I mentioned last month that I had the chance to cruise around the state of Wyoming a few days on an old, borrowed Gold Wing. The lists of towns and places isn’t important, although the effect they had on me was. More than once, I crossed the remnants of the Overland Trail, the Oregon Trail, and the Mormon Trail, and in Sweetwater, Wyoming, it hit me.
These tough bastards loaded everything they had into a mule or horse-drawn wagon and headed west. At about three miles an hour. They spent months side by side with their families in tiny-assed wagons. No time outs, no “taking away the X-box” punishments. I bet they got to the root of the problem and solved it, post-haste.
I mean, a decision like that, involving your wife and kids and everything you own? With plenty of First Nation people pissed at you and ready to decorate their lodge pole with your scalp? You have to have balls so big that they clink when you walk and if you got your feelings hurt, you sorted it out, right there.
At 70 miles per hour, it still took hours to reach the mountains in the distance. I didn’t need to find water (although gas was sometimes a challenge), I didn’t need shelter, and I had all my vaccinations, but it was still amazing to comprehend. In a lot of ways, the times I’ve driven to Sturgis or across the U.S., I never took the time to pay attention to the area I was in, I just wanted to get to my destination.
In the middle of the plains of Wyoming, though, I didn’t have an itinerary and was really able to just point the bike where I wanted to go and stop where I wanted to.
A Coke and a smile was anywhere I wanted it since there was no traffic to speak of and no need to check voicemail.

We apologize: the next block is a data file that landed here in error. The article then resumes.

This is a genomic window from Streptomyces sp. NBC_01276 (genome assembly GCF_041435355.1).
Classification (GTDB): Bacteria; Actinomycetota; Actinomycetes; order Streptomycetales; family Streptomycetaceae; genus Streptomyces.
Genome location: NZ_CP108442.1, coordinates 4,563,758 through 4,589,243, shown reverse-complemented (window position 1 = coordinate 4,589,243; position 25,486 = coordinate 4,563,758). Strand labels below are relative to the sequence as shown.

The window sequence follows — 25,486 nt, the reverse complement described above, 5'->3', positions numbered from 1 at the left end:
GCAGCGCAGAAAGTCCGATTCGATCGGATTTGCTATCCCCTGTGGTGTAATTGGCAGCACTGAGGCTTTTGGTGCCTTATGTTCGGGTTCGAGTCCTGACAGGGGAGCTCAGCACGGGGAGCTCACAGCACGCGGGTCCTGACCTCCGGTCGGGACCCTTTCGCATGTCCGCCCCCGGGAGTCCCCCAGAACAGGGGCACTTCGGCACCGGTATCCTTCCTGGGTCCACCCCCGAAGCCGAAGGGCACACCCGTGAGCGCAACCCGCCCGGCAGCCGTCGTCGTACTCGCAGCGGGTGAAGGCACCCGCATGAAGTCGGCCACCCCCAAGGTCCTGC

How many times can we say that we didn’t check out phones when we stopped?
Not for years…
What happened to me out there?
A shift in values.
I began to remember why I do the things I do. Not to buy more “stuff” but to enable me to enjoy the things I have. To share my knowledge with my kids and my friends. To make sure that the Old Lady is happy.
Or, more importantly, to NOT get stuck in a rat race of accumulation and debt.
Sitting at the rest area in Sweetwater, looking at the remains of the Overland Trail, it dawned on me, the stuff in this life that is really important is not stuff – it’s the intangible things that we do for our families and friends. I know men and women worth millions of dollars and I know folks who don’t have two nickels to rub together – and some are happy and some hate life.
The ones who hate life? They think that more crap in the house or the garage is going to change that. My new philosophy? Buy the best you can and think long and hard about why you need “more” and what “more” actually is.
New bike? Sure, it’d be great, but what about teaching your kids or spouse to ride?
If your answer is that you don’t like them that much, then you need to fix that relationship, not run from it. That new Road King is not going to make up for your failings as a friend, lover, or parent. Maybe, though, just maybe, spending time – instead of money – can change that. You could buy gear for the whole family for what the down payment would cost you and sort out why it is that they don’t like you or you don’t like them.
My Grandfather once told me, when I was struggling with my first marriage, “pencils have erasers for a reason” and that knowledge was the deciding factor to start fresh. Out there, in the middle of nowhere, I realized (again) that camouflaging the problem or avoiding it – whether that was due to your mistakes or others – was a piss-poor way to spend this life or the next.
My advice to you, from the middle of nowhere, is to get your act together and get busy living. Ride the bike. Hug the kids. Leave work early. Take her to a nice restaurant. Nobody ever wished they’d spent more time in the office or ate more leftovers. Your kids could care less whether you ride a new Harley or an old beater, but I bet they’d appreciate your ass watching their game on Saturday morning before you speed off to ride with your partners.